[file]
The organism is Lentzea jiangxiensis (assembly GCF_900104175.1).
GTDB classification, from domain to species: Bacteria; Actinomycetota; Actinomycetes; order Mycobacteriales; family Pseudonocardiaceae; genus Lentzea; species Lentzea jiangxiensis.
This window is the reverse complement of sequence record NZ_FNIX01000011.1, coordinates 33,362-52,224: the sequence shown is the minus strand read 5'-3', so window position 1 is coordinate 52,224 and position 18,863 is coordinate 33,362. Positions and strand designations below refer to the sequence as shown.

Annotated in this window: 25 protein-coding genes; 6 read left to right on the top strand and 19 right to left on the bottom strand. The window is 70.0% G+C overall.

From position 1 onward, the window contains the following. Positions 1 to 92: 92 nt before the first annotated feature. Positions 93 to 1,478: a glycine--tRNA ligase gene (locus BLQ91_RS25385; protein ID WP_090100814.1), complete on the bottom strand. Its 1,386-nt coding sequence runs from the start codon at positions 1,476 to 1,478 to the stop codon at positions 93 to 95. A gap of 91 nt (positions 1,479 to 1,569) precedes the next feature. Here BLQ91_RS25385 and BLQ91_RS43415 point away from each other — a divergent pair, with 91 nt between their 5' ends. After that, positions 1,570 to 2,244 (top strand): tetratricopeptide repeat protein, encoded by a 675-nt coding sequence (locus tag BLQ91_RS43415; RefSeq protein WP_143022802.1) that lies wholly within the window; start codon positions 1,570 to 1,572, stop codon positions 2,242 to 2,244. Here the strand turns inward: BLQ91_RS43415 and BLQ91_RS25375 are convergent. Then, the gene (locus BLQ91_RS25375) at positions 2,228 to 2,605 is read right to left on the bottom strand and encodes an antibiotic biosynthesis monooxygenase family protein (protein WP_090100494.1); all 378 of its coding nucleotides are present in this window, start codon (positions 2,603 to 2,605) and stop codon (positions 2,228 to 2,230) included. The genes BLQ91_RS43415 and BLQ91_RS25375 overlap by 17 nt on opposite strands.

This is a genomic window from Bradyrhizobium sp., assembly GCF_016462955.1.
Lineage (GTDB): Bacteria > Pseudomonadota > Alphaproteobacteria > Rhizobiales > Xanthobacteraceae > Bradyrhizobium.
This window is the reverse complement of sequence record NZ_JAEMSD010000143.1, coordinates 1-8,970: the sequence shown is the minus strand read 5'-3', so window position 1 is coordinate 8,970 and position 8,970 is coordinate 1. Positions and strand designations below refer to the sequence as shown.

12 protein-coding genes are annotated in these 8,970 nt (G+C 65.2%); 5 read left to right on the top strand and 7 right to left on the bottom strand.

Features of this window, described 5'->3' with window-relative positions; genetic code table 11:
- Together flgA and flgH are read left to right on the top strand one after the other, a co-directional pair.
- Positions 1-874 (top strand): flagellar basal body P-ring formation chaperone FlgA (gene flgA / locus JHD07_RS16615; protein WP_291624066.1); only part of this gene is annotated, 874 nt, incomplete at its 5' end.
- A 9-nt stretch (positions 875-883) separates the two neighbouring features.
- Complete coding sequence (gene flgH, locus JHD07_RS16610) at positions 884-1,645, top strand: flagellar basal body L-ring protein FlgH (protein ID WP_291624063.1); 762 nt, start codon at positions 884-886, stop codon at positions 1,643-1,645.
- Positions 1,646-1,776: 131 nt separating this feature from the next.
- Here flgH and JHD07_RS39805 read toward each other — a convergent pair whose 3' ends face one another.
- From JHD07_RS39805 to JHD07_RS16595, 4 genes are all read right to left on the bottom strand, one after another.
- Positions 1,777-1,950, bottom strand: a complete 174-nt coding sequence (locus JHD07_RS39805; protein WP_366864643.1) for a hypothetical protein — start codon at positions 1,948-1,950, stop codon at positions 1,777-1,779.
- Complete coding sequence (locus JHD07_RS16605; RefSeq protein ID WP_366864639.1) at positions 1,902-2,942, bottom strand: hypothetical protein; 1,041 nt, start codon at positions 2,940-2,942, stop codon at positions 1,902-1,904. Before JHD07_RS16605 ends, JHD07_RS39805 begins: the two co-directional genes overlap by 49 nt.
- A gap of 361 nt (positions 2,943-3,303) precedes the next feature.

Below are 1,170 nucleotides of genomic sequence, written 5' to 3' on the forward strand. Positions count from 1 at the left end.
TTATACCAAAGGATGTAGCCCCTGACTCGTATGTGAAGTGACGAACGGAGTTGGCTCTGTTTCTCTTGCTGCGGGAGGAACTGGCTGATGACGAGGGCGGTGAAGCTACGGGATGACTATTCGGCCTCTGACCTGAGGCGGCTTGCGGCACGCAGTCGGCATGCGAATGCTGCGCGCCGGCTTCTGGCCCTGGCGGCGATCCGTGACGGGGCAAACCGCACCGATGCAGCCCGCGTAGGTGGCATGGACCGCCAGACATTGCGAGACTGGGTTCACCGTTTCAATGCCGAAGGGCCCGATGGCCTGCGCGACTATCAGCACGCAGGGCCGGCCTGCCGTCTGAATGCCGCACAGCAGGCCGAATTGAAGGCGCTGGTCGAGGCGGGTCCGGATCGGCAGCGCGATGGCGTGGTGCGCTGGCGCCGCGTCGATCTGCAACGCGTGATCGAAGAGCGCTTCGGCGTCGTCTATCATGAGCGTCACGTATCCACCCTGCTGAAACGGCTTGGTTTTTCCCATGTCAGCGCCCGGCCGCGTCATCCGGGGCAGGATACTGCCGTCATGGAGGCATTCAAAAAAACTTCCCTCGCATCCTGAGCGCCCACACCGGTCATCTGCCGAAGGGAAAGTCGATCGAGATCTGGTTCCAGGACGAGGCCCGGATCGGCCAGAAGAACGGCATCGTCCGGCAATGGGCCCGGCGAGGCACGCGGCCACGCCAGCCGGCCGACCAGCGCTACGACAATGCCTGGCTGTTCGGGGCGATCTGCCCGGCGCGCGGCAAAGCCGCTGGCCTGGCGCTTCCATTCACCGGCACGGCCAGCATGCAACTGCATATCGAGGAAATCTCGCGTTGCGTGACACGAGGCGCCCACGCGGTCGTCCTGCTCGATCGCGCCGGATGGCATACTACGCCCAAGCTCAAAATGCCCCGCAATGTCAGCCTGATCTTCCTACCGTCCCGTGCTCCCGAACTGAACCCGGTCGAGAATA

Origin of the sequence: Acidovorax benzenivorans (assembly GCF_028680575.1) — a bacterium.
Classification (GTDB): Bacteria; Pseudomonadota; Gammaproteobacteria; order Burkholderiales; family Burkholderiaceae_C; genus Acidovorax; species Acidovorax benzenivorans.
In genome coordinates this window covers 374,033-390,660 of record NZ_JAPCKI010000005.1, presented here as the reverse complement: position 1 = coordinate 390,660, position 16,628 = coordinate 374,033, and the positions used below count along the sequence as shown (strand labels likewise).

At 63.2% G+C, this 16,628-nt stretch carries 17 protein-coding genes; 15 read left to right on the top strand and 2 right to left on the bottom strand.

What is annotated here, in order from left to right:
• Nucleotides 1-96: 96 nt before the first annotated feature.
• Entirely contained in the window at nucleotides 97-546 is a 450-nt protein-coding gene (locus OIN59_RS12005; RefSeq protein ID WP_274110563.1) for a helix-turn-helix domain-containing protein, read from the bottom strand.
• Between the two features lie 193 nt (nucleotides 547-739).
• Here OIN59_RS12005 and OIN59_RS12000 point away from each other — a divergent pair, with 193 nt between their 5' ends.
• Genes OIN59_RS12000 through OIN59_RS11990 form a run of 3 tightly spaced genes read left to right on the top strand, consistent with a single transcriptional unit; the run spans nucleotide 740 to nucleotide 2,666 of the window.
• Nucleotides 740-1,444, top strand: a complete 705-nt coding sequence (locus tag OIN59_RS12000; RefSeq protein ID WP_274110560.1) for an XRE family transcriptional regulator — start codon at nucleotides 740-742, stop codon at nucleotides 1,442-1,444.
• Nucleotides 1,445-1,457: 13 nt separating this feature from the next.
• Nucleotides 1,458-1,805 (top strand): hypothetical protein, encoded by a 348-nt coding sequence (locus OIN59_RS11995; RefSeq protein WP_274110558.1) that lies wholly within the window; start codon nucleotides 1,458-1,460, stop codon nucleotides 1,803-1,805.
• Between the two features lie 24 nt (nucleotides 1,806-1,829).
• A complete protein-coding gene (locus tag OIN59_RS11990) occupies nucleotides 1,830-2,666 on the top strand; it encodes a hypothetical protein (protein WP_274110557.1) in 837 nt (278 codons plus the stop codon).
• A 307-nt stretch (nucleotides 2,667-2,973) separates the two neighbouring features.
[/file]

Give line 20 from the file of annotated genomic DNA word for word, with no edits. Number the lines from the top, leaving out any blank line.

- A gap of 361 nt (positions 2,943-3,303) precedes the next feature.